- Small holes or tunnels in the wood or concrete structure – this can indicate infestation by wood-boring insects or marine borers, which can weaken the structure of the dock over time.
- Sawdust or frass (insect waste) around the dock – this can indicate an infestation of wood-boring insects, such as termites, carpenter ants, or beetles.
- Unusual growths or discoloration on the dock’s surface – this can indicate an infestation of marine organisms, such as barnacles, mussels, or algae, which can attach themselves to the dock’s surface and cause damage.
- Unusual sounds or movement under the dock – this can indicate the presence of marine animals, such as crabs or fish, which can cause damage to the dock’s support beams or cause instability.
- Damage to ropes, nets, or other equipment left on the dock – this can indicate the presence of rodents or other small animals, which may be attracted to the dock’s environment.
Observe the changes happening on your dock
Be in tune with the changes that are taking place around your dock and with your dock. You may take pictures of your dock environment periodically to make sure you are in tune with these subtle changes.
- Have a dock maintenance schedule: if it is important to you, it is worth being in your calendar. Put your dock maintenance into your program and try to keep to this. Not having a schedule may lead to lesser maintenance time and result in more repairs which mean more money.
- Be Cautious: when you get into the maintenance proper for your dock or pier, ensure everything is well cleaned. Ensure you have a look at fasteners, hardware, bolts as well as the stairs and ladders. Avoid ‘minor’ repairs. Do all you can to put every part of your dock in a proper shade to avoid future unnecessary damages.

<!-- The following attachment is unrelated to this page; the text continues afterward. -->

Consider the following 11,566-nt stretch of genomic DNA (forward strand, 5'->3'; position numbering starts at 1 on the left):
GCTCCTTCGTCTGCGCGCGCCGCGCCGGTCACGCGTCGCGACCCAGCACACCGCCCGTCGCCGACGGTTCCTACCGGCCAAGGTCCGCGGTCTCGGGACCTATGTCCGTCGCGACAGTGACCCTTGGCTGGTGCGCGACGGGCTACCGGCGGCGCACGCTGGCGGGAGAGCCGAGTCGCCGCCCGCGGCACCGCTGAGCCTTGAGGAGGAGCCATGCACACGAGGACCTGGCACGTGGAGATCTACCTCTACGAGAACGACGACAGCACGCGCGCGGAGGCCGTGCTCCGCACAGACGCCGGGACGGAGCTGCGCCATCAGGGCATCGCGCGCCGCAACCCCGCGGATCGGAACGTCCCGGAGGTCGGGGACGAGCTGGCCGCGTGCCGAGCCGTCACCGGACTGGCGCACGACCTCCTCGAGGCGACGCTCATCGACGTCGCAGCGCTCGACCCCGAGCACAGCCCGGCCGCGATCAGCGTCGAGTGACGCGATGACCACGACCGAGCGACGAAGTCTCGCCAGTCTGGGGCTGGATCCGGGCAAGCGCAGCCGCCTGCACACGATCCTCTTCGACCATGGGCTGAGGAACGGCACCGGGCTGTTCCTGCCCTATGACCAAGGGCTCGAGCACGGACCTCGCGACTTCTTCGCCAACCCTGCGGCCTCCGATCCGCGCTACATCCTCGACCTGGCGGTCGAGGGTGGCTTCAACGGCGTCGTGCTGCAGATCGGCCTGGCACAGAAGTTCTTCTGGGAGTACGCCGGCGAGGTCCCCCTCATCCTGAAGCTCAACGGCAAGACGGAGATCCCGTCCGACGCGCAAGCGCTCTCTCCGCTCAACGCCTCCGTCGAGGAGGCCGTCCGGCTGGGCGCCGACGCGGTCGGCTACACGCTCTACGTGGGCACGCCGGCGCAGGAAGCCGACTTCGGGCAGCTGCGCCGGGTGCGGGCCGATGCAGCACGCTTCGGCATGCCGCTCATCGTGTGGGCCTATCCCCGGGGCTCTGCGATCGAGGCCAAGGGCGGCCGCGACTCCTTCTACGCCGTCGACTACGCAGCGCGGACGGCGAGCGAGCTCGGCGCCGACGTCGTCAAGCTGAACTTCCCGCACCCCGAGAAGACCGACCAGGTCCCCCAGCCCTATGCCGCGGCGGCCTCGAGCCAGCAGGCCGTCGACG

- Clean Surfaces: when cleaning your wood docks, it is advised to avoid a power wash as it is not concrete or vinyl siding. You don’t want a dock so clean you can see right through it.
- Sanding the dock: if you’ve ever tried to refinish a hardwood floor, you know how an improper technique can cause you to lose control of the machine and result in an unwanted dip in the floor. When it has to do with sanding your dock, it is better to leave this with a professional or expert to avoid creating unnecessary expenses.
- Some aluminum structures like ladders can easily be cleaned by solutions like a baking soda paste which is affordable.
- Another tip is to use proper sealant for your wood dock. Sometimes it is better to seek the help of a pro.
- EDGING/ RUB RAILS: be sure to look for the marine-grade component that won’t deteriorate due to exposure to sun, water, and temperature changes.
- STAIN & PRESERVATIVE: Environmental consciousness is necessary when applying a dye or preservative to your dock. Water-based products are the rule. It also pays to use them in the off-season when water levels are low. This allows you to cover more of your dock while making it easier to keep the stain away from the water.
If you have any of these signs on your docks, decks or fencing, please read through this. Quality Stains & Sealers are an amazing life extender and a brilliant beautifier for all of these situations.